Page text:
One moment ...
Default project is now your active project.
Project items

Items saved from this article

This article has been saved
Highlights (0)
Some of your highlights are legacy items.

Highlights saved before July 30, 2012 will not be displayed on their respective source pages.

You can easily re-create the highlights by opening the book page or article, selecting the text, and clicking “Highlight.”

Citations (0)
Some of your citations are legacy items.

Any citation created before July 30, 2012 will labeled as a “Cited page.” New citations will be saved as cited passages, pages or articles.

We also added the ability to view new citations from your projects or the book or article where you created them.

Notes (0)
Bookmarks (0)

You have no saved items from this article

Project items include:
  • Saved book/article
  • Highlights
  • Quotes/citations
  • Notes
  • Bookmarks
Notes
Cite this article

Cited article

Style
Citations are available only to our active members.
Buy instant access to cite pages or passages in MLA, APA and Chicago citation styles.

(Einhorn, 1992, p. 25)

(Einhorn 25)

1. Lois J. Einhorn, Abraham Lincoln, the Orator: Penetrating the Lincoln Legend (Westport, CT: Greenwood Press, 1992), 25, http://www.questia.com/read/27419298.

Cited article

Wheaton's Peaks and Valleys Common for DuPage Downtowns
Settings

Settings

Typeface
Text size Smaller Larger Reset View mode
Search within

Search within this article

Look up

Look up a word

  • Dictionary
  • Thesaurus
Please submit a word or phrase above.
Print this page

Print this page

Why can't I print more than one page at a time?

Help
Full screen

matching results for page

    Questia reader help

    How to highlight and cite specific passages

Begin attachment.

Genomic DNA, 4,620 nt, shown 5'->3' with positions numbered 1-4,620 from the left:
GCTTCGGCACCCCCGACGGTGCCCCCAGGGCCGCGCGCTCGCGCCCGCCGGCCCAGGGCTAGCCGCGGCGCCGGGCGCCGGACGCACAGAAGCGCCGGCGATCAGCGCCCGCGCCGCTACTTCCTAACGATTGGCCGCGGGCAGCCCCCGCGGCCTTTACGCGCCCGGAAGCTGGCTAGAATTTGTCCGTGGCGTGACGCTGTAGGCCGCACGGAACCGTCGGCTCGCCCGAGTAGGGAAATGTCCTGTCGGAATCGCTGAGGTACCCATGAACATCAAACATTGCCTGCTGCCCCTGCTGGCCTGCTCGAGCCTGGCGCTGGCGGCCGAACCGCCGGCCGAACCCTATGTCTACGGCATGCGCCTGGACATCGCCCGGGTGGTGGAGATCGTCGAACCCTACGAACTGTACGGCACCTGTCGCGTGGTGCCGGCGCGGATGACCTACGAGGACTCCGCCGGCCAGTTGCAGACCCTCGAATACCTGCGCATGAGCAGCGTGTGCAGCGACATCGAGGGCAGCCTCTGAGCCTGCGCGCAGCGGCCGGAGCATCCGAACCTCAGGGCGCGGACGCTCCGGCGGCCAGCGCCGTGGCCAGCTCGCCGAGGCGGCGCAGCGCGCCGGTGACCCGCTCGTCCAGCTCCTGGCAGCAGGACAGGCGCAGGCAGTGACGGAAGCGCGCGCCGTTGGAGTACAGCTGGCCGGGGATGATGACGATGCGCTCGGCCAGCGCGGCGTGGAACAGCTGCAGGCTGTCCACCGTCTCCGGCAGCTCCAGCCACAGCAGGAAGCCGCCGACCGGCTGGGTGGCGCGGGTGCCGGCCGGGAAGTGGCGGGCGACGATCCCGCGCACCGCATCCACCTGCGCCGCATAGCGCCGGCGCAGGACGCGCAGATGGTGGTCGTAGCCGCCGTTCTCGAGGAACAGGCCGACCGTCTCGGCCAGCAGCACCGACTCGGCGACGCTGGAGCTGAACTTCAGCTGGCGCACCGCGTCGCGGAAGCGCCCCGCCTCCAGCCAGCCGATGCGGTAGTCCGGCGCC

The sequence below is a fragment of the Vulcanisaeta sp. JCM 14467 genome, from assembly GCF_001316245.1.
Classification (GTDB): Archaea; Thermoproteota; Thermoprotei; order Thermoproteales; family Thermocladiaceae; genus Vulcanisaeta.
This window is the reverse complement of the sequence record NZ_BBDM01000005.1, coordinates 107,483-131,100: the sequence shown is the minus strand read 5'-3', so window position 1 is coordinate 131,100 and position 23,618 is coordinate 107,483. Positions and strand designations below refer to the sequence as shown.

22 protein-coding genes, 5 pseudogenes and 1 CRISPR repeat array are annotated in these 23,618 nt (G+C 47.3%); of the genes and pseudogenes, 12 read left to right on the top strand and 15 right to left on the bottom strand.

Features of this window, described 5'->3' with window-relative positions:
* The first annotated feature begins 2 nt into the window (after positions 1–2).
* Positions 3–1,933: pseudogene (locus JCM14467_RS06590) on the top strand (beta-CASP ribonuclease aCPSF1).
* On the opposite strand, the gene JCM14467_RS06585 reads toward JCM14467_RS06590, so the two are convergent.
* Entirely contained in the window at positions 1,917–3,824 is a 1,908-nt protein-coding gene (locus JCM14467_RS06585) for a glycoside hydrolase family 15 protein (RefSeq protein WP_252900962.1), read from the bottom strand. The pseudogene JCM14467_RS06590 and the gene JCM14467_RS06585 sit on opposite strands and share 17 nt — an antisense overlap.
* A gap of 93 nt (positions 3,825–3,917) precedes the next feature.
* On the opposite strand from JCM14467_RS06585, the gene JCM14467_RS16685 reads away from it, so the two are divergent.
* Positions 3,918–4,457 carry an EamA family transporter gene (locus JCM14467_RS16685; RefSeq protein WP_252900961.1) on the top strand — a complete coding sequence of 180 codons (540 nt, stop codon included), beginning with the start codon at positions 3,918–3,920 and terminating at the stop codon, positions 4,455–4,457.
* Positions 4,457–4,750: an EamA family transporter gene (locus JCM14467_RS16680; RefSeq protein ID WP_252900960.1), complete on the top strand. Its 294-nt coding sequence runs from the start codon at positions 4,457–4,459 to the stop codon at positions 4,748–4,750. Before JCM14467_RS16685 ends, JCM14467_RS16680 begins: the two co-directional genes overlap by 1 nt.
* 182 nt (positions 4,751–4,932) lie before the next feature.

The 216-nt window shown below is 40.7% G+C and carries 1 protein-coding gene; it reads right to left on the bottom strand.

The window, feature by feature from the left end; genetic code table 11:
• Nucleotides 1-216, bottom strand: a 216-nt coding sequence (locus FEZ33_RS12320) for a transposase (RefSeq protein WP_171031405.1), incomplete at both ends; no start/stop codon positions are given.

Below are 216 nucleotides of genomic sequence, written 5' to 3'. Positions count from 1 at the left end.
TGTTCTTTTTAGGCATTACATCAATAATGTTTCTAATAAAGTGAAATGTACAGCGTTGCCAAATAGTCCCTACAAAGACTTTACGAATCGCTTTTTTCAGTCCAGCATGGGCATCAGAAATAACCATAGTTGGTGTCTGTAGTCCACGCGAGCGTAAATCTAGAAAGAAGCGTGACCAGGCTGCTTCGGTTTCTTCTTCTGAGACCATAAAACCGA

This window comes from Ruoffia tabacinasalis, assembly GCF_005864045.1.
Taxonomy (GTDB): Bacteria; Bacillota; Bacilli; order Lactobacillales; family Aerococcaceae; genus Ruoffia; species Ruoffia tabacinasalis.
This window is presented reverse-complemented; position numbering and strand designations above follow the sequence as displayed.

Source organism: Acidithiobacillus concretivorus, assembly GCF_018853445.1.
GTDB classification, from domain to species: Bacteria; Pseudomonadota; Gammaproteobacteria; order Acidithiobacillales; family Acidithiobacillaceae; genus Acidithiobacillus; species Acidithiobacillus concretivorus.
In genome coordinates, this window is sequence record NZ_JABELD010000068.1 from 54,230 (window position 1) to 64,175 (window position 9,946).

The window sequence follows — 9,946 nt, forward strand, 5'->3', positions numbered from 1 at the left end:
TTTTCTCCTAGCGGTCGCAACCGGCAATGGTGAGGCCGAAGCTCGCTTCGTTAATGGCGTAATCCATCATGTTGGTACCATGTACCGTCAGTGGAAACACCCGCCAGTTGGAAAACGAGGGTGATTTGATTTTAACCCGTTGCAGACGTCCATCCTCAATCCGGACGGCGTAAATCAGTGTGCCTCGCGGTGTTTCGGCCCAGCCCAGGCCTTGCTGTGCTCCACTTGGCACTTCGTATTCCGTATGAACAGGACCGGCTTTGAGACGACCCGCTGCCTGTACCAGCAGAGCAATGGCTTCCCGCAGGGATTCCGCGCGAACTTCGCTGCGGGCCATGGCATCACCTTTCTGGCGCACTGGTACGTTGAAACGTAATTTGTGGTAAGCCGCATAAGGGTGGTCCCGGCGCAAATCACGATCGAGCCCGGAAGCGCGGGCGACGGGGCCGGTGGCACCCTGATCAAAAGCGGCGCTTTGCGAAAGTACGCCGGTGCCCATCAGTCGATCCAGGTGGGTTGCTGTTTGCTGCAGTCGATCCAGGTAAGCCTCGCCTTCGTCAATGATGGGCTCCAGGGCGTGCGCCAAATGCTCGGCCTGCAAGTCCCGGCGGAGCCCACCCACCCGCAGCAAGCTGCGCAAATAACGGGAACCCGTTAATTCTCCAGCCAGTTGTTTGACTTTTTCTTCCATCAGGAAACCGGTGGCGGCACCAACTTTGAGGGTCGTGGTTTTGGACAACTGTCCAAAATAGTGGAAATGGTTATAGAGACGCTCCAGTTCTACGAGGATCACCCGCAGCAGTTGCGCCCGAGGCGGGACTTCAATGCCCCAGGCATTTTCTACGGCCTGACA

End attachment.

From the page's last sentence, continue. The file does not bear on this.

1. Click or tap the first word you want to select.
    2. Click or tap the last word you want to select, and you’ll see everything in between get selected.
    3. You’ll then get a menu of options like creating a highlight or a citation from that passage of text.

    OK, got it!

    Cited passage

    Style
    Citations are available only to our active members.
    Buy instant access to cite pages or passages in MLA, APA and Chicago citation styles.

    "Portraying himself as an honest, ordinary person helped Lincoln identify with his audiences." (Einhorn, 1992, p. 25).

    "Portraying himself as an honest, ordinary person helped Lincoln identify with his audiences." (Einhorn 25)

    "Portraying himself as an honest, ordinary person helped Lincoln identify with his audiences."1

    1. Lois J. Einhorn, Abraham Lincoln, the Orator: Penetrating the Lincoln Legend (Westport, CT: Greenwood Press, 1992), 25, http://www.questia.com/read/27419298.

    Cited passage

    Thanks for trying Questia!

    Please continue trying out our research tools, but please note, full functionality is available only to our active members.

    Your work will be lost once you leave this Web page.

    Buy instant access to save your work.

    Already a member? Log in now.

    Author Advanced search

    Oops!

    An unknown error has occurred. Please click the button below to reload the page. If the problem persists, please try again in a little while.